A number of things I really like here. First of all, the entire concert (staged in 2004 at St Luke’s, London) is excellent, setting and performance and audio/video recording. Second, Gillian Welch and David Rawlings are near the top of my list of favorite performers. Third, this song is one of their best.
But I wanted to point out a couple of things that aren’t often remarked on. One is that these two have not only done yeoman’s work to preserve and promote the music of old weird America, they are among the few who have managed to add to it. This song is Mississipi John Hurt’s Spike Driver Blues … but it’s not, it’s their own fully transformed work … but they’re not shy about acknowledging the source, bringing in lines about John Henry.
The other is that Welch and Rawlings maintain a healthy sense of humor about their work, in ways that are there on the surface but can also go right over your head if YOU take them too seriously. This video contains a line (bolded below) that didn’t appear in the studio version:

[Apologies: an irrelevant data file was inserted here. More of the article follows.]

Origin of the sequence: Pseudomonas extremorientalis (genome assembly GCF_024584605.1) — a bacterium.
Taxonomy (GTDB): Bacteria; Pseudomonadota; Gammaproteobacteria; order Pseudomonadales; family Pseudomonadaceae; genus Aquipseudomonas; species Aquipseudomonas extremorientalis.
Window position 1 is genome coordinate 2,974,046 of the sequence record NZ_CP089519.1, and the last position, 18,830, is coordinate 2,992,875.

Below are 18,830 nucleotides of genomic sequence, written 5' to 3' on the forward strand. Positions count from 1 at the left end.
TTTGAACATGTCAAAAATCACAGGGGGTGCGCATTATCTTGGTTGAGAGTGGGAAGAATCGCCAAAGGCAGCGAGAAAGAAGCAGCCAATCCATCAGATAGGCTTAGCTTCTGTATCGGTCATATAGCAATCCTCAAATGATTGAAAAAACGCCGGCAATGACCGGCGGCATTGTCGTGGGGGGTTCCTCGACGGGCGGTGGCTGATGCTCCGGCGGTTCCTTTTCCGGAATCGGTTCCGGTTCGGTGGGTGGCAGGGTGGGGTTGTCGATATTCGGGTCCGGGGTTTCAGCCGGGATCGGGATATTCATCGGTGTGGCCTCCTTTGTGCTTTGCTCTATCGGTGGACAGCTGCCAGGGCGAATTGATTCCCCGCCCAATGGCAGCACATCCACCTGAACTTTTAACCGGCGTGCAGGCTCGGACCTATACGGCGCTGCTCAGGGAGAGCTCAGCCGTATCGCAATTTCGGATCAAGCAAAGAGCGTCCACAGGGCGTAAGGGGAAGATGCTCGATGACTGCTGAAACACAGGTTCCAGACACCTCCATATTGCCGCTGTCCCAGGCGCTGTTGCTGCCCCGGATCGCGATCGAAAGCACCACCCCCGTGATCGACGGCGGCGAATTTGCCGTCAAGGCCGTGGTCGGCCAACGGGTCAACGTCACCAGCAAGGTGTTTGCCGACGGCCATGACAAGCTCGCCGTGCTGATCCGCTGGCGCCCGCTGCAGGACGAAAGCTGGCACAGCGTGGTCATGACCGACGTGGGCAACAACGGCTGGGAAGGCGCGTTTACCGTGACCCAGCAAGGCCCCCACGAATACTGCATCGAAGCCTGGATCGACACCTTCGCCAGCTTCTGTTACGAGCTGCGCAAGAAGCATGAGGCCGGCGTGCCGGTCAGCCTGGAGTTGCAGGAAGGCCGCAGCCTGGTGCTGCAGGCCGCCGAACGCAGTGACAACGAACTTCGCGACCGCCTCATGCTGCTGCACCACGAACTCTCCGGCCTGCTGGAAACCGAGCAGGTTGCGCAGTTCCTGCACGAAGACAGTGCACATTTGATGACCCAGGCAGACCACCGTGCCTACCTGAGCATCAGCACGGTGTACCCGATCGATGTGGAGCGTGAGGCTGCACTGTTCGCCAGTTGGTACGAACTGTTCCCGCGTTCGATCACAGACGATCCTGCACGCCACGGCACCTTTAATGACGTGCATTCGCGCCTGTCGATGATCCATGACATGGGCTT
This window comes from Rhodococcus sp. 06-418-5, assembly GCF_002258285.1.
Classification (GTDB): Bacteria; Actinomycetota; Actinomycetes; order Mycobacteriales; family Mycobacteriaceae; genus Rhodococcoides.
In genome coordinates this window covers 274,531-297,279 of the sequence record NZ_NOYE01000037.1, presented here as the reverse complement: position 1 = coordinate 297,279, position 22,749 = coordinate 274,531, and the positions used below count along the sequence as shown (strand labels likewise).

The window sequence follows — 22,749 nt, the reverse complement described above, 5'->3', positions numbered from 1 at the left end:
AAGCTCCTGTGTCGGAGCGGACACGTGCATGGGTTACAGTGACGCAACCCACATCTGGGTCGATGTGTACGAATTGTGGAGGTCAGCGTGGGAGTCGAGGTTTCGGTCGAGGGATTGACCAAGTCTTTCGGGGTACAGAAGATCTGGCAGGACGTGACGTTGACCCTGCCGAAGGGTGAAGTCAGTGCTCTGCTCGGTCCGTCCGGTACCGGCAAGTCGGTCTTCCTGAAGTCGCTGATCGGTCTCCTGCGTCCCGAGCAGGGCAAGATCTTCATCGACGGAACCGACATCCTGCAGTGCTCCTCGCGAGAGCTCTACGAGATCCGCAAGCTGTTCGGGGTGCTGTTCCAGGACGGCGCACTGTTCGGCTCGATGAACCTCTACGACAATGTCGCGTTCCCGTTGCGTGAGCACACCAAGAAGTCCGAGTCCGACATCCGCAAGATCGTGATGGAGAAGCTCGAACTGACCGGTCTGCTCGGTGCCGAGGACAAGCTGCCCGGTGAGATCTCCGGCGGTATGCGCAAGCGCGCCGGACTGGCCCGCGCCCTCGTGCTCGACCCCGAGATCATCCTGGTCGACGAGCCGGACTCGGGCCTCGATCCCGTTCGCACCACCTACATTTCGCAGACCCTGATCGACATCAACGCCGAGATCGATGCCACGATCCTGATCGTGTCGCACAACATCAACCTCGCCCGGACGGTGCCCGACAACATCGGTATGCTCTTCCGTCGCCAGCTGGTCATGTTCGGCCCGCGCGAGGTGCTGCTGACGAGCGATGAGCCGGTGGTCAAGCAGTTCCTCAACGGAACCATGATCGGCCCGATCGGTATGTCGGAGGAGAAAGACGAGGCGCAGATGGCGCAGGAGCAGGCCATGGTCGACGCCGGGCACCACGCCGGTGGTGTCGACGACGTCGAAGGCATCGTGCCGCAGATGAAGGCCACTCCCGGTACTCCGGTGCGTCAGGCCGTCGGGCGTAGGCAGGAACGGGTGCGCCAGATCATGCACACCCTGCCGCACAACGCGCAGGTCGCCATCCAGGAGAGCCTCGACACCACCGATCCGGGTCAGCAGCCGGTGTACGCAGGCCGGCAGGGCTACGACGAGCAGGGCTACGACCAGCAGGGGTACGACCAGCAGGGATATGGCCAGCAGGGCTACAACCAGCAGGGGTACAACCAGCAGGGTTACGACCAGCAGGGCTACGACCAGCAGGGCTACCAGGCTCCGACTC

He shook it and he beat that steam drill, baby, well bless my soul, bless my soul
He shook it and he beat that steam drill, baby, well, bless my soul, what’s wrong with me
I’m itching like a man on a fuzzy tree, on a fuzzy tree, on a fuzzy tree
What the heck is that about the man on the fuzzy tree? Well, here are the first lines of Elvis Presley’s “All Shook Up”:
Well, bless my soul, what’s wrong with me?
I’m itching like a man on a fuzzy tree
My friends say I’m acting wild as a bug
I’m in love, I’m all shook up
Maybe it was a failure of nerve that led them to leave the line off the album, or maybe they decided it would be too confusing to listeners. But I’m glad they kept it in the live performance. It always wakes me up.